The Nearly Free University and the Emerging Economy: The Revolution in Higher Education by Charles Hugh Smith

51LxRrFZZYL__BO2,204,203,200_PIsitb-sticker-v3-big,TopRight,0,-55_SX278_SY278_PIkin4,BottomRight,1,22_AA300_SH20_OU01_My three greatest interests in higher education are (in order): affordability, student persistence, and technology-enabled education. Given the size of the sector, researchers or authors usually write about one of those topics in a focused or nuanced paper/book. Having read a reference to the above book that appeared to focus on affordability and technology-enabled education, I ordered a copy. The author, Charles Hugh Smith, is neither an academic nor an economist. He clearly is an independent thinker. His website, www.oftwominds.com, is rated as one of the top 10 alternative financial websites by CNBC with more than 20 million page views. While Smith’s opinions certainly do not reflect the mainstream thinking by regular higher ed scholars and critics, it’s important to consider them as we look at how the economy and technology may influence change in higher education.

Smith begins by framing his opinion of the current status of higher education through eight points. The first two, (1) that higher education is a legacy system based on a scarcity of recorded knowledge and that (2) current higher education is a factory of broadcast lectures and mass-distributed reading/coursework/tests, are not new to most observers. The next three points relate to economic theory and are: (3) higher education is an informal cartel that limits its product through accreditation and restricts its output to certificates or diplomas, (4) since the higher education cartel is the sole provider of accreditation, it is unaccountable for the failure to provide its customers (students) productive employment in the emerging economy, and (5) the four-year college system is disconnected from the economy since its primary product, a diploma, is a passport to a better job rather than an indicator of competency. The last three points relate to affordability and value and are: (6) the present system of higher education is unaffordable for all but the wealthy and is a crushing burden on individuals and society, (7) the higher education cartel is an intrinsically elitist force charging an extraordinary premium for a free product, and (8) the only way the higher education cartel can continue to charge a premium for its product is to mystify its product and promote an artificial value utilizing public relations and political lobbying.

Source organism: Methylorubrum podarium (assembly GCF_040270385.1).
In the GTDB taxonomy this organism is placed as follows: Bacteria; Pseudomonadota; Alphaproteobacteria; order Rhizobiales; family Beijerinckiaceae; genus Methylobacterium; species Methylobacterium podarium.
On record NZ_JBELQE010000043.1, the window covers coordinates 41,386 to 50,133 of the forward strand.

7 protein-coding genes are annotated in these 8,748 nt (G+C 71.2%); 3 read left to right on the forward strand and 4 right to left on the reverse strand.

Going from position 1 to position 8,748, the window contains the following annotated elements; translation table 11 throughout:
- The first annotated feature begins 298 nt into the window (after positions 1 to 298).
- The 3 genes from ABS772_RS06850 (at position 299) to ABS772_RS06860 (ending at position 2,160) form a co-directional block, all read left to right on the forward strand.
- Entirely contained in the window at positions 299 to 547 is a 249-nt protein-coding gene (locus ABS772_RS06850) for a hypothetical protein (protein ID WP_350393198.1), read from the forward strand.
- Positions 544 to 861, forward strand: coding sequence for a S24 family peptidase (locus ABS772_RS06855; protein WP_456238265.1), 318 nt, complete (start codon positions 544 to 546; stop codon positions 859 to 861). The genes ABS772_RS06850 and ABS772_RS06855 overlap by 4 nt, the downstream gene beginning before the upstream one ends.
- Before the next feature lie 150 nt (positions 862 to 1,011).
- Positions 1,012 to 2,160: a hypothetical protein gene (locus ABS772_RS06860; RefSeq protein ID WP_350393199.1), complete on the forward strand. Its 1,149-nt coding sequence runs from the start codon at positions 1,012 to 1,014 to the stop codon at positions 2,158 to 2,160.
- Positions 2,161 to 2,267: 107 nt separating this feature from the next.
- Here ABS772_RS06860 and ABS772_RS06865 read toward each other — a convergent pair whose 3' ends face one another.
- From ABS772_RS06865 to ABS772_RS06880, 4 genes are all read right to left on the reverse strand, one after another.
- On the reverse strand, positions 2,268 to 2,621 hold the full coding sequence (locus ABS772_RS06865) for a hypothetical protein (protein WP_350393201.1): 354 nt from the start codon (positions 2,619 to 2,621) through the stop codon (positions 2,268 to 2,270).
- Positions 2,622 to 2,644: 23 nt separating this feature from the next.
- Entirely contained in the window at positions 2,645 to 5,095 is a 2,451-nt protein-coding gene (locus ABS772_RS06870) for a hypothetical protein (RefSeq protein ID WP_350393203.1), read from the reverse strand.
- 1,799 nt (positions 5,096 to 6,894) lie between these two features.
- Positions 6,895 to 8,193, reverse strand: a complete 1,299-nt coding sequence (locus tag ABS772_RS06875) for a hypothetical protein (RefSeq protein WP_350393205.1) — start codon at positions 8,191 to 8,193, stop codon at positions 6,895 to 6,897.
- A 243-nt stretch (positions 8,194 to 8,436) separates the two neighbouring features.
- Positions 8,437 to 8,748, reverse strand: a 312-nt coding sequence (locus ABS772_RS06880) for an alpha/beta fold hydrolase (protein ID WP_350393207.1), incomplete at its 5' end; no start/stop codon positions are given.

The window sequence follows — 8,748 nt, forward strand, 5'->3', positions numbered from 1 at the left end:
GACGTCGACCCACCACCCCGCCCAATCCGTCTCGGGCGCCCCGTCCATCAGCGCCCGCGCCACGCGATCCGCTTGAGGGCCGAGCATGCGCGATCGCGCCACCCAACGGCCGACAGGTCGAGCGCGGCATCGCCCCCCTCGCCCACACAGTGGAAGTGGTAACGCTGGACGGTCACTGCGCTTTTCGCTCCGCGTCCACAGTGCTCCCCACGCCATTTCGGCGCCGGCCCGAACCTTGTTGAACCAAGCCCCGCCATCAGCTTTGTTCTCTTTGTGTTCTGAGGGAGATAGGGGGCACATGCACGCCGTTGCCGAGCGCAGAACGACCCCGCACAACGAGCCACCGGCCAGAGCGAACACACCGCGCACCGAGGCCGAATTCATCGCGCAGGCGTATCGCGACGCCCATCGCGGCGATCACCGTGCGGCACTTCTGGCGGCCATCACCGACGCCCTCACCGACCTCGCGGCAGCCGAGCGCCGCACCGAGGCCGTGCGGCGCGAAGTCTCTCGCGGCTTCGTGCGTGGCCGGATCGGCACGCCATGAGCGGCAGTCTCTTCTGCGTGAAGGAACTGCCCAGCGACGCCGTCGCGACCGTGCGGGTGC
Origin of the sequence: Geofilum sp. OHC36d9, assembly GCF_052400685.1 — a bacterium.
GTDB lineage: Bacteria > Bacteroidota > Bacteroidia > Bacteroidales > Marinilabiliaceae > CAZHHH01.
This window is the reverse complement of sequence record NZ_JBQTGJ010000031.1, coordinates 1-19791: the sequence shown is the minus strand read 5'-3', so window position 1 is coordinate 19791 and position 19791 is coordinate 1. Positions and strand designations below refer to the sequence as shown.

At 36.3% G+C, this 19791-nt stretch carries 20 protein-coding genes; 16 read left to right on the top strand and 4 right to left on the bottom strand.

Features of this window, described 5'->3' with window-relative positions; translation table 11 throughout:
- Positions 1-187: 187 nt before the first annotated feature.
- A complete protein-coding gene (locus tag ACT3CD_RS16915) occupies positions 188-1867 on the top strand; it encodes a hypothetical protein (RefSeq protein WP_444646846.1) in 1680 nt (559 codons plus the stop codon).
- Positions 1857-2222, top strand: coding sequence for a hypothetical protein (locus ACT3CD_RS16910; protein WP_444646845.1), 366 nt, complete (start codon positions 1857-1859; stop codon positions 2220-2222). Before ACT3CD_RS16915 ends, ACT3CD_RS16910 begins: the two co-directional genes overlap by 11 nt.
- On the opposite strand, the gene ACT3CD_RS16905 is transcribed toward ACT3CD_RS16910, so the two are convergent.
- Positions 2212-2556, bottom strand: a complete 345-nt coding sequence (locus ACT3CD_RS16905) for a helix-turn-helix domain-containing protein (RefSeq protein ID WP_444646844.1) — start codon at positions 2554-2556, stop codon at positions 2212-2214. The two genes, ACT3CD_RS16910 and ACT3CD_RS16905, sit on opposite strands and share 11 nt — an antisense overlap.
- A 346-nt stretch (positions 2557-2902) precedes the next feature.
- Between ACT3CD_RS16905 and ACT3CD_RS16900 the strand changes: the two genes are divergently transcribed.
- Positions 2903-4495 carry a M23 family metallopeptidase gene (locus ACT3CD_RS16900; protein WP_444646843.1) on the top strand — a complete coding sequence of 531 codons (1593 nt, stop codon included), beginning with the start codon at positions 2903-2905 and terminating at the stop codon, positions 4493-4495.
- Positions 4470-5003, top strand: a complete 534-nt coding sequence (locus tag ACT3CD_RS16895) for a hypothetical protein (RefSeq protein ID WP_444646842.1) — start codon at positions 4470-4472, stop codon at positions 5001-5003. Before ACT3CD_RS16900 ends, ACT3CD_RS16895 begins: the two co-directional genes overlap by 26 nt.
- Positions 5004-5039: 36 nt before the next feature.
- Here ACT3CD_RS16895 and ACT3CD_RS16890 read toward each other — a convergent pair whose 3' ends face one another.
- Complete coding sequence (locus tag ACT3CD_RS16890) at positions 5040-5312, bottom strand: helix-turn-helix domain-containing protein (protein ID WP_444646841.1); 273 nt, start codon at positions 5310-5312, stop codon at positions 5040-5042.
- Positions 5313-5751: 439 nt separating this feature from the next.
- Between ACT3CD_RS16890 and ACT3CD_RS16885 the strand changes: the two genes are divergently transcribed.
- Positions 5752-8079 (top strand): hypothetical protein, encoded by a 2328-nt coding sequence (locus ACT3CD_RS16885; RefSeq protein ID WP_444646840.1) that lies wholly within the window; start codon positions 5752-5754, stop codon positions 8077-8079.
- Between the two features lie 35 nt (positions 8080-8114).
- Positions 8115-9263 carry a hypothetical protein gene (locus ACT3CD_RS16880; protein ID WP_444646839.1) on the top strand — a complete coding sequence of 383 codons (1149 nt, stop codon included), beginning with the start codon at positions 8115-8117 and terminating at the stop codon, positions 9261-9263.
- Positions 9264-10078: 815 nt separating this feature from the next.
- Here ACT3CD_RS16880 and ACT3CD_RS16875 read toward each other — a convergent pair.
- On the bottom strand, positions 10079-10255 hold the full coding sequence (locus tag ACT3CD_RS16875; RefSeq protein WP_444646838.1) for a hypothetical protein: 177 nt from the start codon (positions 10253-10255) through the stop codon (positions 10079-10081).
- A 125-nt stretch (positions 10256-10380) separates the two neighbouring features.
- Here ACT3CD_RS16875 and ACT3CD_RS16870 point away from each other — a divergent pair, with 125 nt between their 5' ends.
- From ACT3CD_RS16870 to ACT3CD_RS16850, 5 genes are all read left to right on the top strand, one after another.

Smith proposes that an alternative to the current system should be the nearly-free provision of instruction and knowledge and accreditation of students directly instead of institutions. The latter step will eliminate higher education’s ability to extract huge premiums for the scarcity of its accredited diplomas and certificates. Through deductive reasoning, the author further posits that the sole purpose of higher education should be to prepare students to establish and maintain a livelihood in the emerging economy. Critical thinking and embracing lifelong learning are two purposes generally espoused by others for higher education, but Smith states that these skills are taught in primary and secondary schools and don’t need to be repeated. He further states that the only major change in higher education over the past 40 years has been the substantial increase in costs which are four to 10 times the inflation-adjusted charges of 40 years ago and, alarmingly, are primarily funded by debt.